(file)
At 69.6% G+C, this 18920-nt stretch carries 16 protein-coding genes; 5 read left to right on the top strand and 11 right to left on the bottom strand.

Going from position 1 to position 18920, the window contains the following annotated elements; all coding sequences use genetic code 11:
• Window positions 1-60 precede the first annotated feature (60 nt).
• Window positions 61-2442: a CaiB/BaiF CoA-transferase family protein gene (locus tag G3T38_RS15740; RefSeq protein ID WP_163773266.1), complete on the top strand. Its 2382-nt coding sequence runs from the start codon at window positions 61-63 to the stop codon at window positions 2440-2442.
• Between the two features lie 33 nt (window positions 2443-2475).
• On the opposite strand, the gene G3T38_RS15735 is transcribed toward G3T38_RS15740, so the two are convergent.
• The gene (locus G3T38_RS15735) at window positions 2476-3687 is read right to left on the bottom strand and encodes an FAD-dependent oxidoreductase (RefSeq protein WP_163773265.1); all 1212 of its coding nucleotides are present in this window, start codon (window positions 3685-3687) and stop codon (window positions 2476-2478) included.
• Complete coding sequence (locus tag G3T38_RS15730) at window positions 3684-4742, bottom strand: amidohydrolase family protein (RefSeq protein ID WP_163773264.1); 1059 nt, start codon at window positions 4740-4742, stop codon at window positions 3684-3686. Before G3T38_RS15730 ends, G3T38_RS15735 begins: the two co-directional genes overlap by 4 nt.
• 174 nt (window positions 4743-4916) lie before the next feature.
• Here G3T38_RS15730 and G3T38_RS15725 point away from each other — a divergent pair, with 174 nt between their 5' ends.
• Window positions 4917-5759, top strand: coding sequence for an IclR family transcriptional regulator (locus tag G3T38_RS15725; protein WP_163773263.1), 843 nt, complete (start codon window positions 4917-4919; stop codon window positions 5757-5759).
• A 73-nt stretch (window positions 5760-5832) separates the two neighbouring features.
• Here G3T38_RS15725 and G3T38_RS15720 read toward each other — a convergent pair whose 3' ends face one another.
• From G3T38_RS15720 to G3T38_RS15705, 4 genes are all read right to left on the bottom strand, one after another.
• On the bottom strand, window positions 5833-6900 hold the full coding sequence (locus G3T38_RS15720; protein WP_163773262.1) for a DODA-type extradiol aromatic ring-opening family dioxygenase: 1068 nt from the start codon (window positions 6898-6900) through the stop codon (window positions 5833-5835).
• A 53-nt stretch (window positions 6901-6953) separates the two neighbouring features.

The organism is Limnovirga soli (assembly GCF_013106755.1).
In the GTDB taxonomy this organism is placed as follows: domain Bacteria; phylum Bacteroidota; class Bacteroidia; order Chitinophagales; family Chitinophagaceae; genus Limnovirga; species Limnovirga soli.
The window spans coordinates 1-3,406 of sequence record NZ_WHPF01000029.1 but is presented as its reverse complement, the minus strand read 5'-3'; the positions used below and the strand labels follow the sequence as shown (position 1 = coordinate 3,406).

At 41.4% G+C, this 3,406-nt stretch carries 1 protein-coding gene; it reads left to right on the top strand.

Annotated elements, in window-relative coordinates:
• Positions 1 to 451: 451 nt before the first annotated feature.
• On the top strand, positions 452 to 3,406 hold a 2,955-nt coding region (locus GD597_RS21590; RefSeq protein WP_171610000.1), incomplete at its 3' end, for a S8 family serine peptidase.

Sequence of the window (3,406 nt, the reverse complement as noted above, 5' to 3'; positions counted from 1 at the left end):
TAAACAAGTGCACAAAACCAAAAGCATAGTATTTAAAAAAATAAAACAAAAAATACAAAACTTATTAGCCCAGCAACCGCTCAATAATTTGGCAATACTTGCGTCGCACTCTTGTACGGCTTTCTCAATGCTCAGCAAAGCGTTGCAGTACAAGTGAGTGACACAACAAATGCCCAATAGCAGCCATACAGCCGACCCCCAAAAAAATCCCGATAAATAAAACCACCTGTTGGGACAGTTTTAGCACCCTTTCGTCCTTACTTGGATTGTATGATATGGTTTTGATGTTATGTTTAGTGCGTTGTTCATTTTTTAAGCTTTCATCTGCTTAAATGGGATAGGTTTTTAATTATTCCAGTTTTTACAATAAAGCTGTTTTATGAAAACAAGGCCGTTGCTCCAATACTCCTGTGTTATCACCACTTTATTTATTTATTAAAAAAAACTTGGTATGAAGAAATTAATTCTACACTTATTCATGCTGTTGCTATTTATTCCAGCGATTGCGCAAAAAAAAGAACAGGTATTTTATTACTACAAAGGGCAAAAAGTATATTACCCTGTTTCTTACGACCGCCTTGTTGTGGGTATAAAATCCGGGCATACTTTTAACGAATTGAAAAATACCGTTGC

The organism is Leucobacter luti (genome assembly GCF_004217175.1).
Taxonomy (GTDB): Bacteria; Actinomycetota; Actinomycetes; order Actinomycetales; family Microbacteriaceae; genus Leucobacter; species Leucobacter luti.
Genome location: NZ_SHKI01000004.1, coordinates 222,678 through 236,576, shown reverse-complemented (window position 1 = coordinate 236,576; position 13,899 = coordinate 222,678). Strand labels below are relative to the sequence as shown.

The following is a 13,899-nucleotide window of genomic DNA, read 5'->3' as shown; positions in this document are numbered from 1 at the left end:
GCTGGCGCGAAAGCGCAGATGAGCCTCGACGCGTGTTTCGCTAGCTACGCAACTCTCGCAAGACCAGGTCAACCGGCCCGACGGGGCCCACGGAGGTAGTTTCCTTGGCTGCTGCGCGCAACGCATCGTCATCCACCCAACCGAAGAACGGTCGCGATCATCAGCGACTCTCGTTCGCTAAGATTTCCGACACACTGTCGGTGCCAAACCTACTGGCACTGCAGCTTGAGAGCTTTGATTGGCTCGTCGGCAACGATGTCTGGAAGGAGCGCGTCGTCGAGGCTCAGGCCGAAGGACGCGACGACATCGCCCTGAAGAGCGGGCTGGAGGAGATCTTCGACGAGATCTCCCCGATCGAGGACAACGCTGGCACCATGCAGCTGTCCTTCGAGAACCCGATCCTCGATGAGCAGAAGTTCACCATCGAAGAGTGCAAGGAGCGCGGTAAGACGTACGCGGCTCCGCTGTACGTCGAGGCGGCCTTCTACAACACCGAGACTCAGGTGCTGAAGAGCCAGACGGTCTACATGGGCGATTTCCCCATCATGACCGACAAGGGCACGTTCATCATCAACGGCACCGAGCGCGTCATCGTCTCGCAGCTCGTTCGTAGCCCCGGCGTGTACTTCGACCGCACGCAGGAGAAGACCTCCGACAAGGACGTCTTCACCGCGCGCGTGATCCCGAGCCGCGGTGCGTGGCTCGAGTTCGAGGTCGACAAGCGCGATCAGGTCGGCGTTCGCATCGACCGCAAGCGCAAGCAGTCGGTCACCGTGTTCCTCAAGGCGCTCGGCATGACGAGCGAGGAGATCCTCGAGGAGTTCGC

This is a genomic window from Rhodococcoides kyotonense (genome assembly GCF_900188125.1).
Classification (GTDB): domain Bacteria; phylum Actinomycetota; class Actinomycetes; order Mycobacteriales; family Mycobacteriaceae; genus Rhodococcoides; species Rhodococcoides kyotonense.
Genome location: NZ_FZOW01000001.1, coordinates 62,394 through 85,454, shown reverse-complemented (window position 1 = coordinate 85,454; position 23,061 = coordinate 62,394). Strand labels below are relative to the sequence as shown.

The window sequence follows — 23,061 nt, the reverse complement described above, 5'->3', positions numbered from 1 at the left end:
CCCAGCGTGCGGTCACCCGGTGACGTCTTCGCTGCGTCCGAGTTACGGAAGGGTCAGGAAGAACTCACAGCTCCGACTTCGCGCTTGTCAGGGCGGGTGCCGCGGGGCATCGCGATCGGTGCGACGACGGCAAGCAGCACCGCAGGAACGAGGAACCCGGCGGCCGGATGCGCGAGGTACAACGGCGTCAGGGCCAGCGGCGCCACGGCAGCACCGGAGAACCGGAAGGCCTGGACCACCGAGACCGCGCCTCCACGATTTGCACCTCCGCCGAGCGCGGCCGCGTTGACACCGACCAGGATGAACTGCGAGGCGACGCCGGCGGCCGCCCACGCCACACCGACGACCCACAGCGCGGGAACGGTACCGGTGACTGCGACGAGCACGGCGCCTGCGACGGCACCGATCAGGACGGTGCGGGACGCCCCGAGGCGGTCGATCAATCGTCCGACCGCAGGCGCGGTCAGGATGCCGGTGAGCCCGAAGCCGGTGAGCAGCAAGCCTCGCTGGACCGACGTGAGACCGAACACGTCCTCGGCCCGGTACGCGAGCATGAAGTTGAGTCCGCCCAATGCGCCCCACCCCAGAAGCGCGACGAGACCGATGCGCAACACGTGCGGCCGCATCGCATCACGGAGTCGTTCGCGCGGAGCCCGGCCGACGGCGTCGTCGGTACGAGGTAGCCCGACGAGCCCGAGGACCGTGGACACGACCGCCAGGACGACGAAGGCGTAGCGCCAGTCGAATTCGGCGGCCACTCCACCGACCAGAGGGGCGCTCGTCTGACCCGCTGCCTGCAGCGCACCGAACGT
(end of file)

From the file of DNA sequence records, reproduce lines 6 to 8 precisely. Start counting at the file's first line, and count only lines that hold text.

• On the opposite strand, the gene G3T38_RS15735 is transcribed toward G3T38_RS15740, so the two are convergent.
• The gene (locus G3T38_RS15735) at window positions 2476-3687 is read right to left on the bottom strand and encodes an FAD-dependent oxidoreductase (RefSeq protein WP_163773265.1); all 1212 of its coding nucleotides are present in this window, start codon (window positions 3685-3687) and stop codon (window positions 2476-2478) included.
• Complete coding sequence (locus tag G3T38_RS15730) at window positions 3684-4742, bottom strand: amidohydrolase family protein (RefSeq protein ID WP_163773264.1); 1059 nt, start codon at window positions 4740-4742, stop codon at window positions 3684-3686. Before G3T38_RS15730 ends, G3T38_RS15735 begins: the two co-directional genes overlap by 4 nt.